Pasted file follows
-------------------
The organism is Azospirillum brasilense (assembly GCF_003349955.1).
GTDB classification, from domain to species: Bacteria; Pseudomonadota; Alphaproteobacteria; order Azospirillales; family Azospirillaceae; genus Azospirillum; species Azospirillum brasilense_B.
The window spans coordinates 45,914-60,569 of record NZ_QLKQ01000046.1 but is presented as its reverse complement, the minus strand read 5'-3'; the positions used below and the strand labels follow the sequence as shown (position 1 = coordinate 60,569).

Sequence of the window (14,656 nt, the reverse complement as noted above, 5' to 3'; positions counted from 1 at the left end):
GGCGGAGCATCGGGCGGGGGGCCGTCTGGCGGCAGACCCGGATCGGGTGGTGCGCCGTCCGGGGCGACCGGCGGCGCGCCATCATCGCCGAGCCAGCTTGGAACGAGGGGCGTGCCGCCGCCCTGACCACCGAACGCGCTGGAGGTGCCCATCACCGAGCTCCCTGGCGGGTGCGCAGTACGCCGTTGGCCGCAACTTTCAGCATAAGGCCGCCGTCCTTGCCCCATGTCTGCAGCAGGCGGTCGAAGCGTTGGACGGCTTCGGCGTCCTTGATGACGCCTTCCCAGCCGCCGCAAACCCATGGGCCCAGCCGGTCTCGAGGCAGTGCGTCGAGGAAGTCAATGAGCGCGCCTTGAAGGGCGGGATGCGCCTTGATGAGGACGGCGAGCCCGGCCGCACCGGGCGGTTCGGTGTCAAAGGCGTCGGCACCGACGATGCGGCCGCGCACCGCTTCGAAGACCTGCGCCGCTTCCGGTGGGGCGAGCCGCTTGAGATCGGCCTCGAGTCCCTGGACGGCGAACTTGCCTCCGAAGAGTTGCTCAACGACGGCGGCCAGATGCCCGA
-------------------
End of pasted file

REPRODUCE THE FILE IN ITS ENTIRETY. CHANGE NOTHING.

The organism is Azospirillum brasilense (assembly GCF_003349955.1).
GTDB classification, from domain to species: Bacteria; Pseudomonadota; Alphaproteobacteria; order Azospirillales; family Azospirillaceae; genus Azospirillum; species Azospirillum brasilense_B.
The window spans coordinates 45,914-60,569 of record NZ_QLKQ01000046.1 but is presented as its reverse complement, the minus strand read 5'-3'; the positions used below and the strand labels follow the sequence as shown (position 1 = coordinate 60,569).

Sequence of the window (14,656 nt, the reverse complement as noted above, 5' to 3'; positions counted from 1 at the left end):
GGCGGAGCATCGGGCGGGGGGCCGTCTGGCGGCAGACCCGGATCGGGTGGTGCGCCGTCCGGGGCGACCGGCGGCGCGCCATCATCGCCGAGCCAGCTTGGAACGAGGGGCGTGCCGCCGCCCTGACCACCGAACGCGCTGGAGGTGCCCATCACCGAGCTCCCTGGCGGGTGCGCAGTACGCCGTTGGCCGCAACTTTCAGCATAAGGCCGCCGTCCTTGCCCCATGTCTGCAGCAGGCGGTCGAAGCGTTGGACGGCTTCGGCGTCCTTGATGACGCCTTCCCAGCCGCCGCAAACCCATGGGCCCAGCCGGTCTCGAGGCAGTGCGTCGAGGAAGTCAATGAGCGCGCCTTGAAGGGCGGGATGCGCCTTGATGAGGACGGCGAGCCCGGCCGCACCGGGCGGTTCGGTGTCAAAGGCGTCGGCACCGACGATGCGGCCGCGCACCGCTTCGAAGACCTGCGCCGCTTCCGGTGGGGCGAGCCGCTTGAGATCGGCCTCGAGTCCCTGGACGGCGAACTTGCCTCCGAAGAGTTGCTCAACGACGGCGGCCAGATGCCCGA